Cathie Wood attracted many investors to her ETFs for making timely investments in Tesla (NASDAQ:TSLA) and riding on many stocks that performed well during the pandemic. Her ARK Innovation ETF (NYSEARCA:ARKK) crashed in 2022 but is up by over 40% year-to-date (YTD). The famed investor tends to pick companies with high revenue growth and tremendous potential, but many of these companies have lofty valuations. Some of these companies are also unprofitable. Cathie Wood’s funds tend to perform well during bullish markets. However, high valuations leave many of these investments vulnerable to bearish markets. These are three Cathie Wood stocks to avoid which are currently in ARK Funds.
Coinbase (NASDAQ:COIN) has experienced volatile trading since its early days. Any company tied to Bitcoin (CCC:BTC-USD) has seen incredible gains and losses within short amounts of time. Shares have more than doubled YTD but have cratered by more than 75% over the past five years.
Coinbase did something that is a clear indicator of Cathie Wood stocks to avoid. The company has been reporting year-over-year (YOY) revenue declines for the past few quarters. Second quarter revenue came to $708 million which marks an 11.8% YOY drop. Many Cathie Wood stocks lose value quickly if they continue to report declining YOY revenue growth. These stocks command high valuations primarily because of their revenue growth. However, declining numbers plus unprofitability make this stock risky.
Coinbase also finds itself in the SEC’s crosshairs. The SEC recently asked Coinbase to halt trades on all cryptocurrencies except Bitcoin. While it will take some time to enforce, if it ever becomes more than a headline, it’s another risk for a weakened business model.
Roku (NASDAQ:ROKU) was a fan favorite during the pandemic, as the company reported YOY revenue growth ranging from 50%-80%. The company even had a few profitable quarters, and things seemed to look up for the company. Declining revenue, a return to unprofitability, and weakening macroeconomic conditions caused the stock to crash in 2022. The following year has been the complete opposite, with Roku shares almost doubling YTD.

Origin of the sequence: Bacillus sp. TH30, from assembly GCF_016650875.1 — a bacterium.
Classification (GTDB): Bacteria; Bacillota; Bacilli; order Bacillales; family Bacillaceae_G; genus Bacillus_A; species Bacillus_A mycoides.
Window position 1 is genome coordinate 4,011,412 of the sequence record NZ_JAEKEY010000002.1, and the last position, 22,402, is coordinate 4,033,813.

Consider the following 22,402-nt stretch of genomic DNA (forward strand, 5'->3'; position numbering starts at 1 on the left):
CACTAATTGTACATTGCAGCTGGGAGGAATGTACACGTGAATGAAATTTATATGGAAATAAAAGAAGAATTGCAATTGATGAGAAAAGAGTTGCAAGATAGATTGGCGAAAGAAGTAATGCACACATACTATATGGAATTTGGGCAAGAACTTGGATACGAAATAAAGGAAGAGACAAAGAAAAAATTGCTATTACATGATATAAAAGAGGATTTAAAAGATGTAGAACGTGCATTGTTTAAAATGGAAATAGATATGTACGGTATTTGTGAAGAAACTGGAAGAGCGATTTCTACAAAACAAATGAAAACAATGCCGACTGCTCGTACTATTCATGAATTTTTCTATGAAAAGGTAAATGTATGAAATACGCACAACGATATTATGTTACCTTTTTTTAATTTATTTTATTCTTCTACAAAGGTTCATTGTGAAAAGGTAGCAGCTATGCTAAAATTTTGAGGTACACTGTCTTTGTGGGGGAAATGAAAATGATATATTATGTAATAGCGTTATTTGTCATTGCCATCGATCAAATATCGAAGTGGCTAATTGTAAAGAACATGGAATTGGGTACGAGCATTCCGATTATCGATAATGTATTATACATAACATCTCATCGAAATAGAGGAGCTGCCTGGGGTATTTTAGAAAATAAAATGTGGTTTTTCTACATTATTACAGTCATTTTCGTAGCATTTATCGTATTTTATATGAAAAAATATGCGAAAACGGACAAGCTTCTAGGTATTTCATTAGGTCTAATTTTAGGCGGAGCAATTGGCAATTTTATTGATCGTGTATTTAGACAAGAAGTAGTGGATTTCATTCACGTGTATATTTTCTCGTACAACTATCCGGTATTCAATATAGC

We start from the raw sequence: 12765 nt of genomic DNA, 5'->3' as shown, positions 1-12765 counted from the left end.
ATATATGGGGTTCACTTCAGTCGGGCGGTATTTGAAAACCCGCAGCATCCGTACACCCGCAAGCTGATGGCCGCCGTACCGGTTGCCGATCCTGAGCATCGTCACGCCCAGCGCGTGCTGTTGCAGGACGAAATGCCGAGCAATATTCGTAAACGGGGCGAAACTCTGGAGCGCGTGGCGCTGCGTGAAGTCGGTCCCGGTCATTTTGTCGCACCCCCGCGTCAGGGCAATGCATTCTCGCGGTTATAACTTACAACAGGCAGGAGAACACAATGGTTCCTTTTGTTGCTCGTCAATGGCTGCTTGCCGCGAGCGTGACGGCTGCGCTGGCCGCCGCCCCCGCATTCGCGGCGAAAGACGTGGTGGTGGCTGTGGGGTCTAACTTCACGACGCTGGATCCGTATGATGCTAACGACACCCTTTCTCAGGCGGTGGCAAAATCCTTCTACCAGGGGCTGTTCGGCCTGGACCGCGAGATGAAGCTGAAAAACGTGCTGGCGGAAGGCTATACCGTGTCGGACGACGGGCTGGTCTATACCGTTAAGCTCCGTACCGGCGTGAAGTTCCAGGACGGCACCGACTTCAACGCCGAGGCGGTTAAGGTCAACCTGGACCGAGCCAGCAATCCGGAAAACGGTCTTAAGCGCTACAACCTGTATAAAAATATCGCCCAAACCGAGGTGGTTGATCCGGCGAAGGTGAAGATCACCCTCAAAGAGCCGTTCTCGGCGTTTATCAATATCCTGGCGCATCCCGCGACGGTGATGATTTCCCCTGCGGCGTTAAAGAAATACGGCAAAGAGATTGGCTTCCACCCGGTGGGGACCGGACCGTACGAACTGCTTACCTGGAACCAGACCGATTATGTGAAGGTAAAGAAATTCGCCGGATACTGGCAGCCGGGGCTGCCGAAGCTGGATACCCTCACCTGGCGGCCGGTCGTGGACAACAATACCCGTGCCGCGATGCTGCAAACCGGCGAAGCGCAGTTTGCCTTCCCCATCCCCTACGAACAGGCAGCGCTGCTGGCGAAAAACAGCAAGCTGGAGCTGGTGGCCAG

To the company’s credit, revenue has been accelerating. Roku reported 11% YOY revenue growth in the second quarter. Although it can indicate the advertising industry is ready to recover, several dark clouds and a high valuation make Roku vulnerable.
Roku shares trade at roughly -20 EV/EBITDA and have a 4.50 P/B ratio. While the valuation was worse at its peak, Roku isn’t necessarily undervalued just because it’s cheaper now than it was two years ago. The dark clouds that loom over the economy are more concerning and can impact advertising. The return of student loan payments, rising interest rates and the return of rising inflation stand to hurt consumer spending, a key component of the economy and ad industry.
These macroeconomic problems won’t only affect Roku, but the company is unprofitable and has a high valuation. Those two factors make Roku one of the Cathie Wood stocks to avoid.
Like many of Cathie Wood’s stocks, Zoom (NASDAQ:ZM) performed incredibly well during the pandemic. However, single-digit revenue growth isn’t that impressive for a richly valued stock. Zoom only eked out a 3.6% YOY revenue increase in the second quarter of fiscal year 2024. This low revenue growth has become common for the video conferencing corporation.
Zoom’s guidance didn’t give investors much reason to be optimistic about future revenue growth. Zoom’s leadership only projected $1.115 billion to $1.120 billion in Q3 FY 2024 revenue. The midpoint between those two numbers represents a measly 1.4% YOY revenue jump. Zoom currently trades at a 150 P/E ratio and a 6.30 PEG ratio. Both of those numbers indicate the company is drastically overvalued. Granted, the forward P/E is a more reasonable 16, but I am not convinced that the company will generate enough net income growth over the long run to achieve that figure next year.
Investors may benefit from staying away from Zoom stock and pursuing other opportunities with their limited capital.
On the date of publication, Marc Guberti did not have (either directly or indirectly) any positions in the securities mentioned in this article. The opinions expressed in this article are those of the writer, subject to the InvestorPlace.com Publishing Guidelines.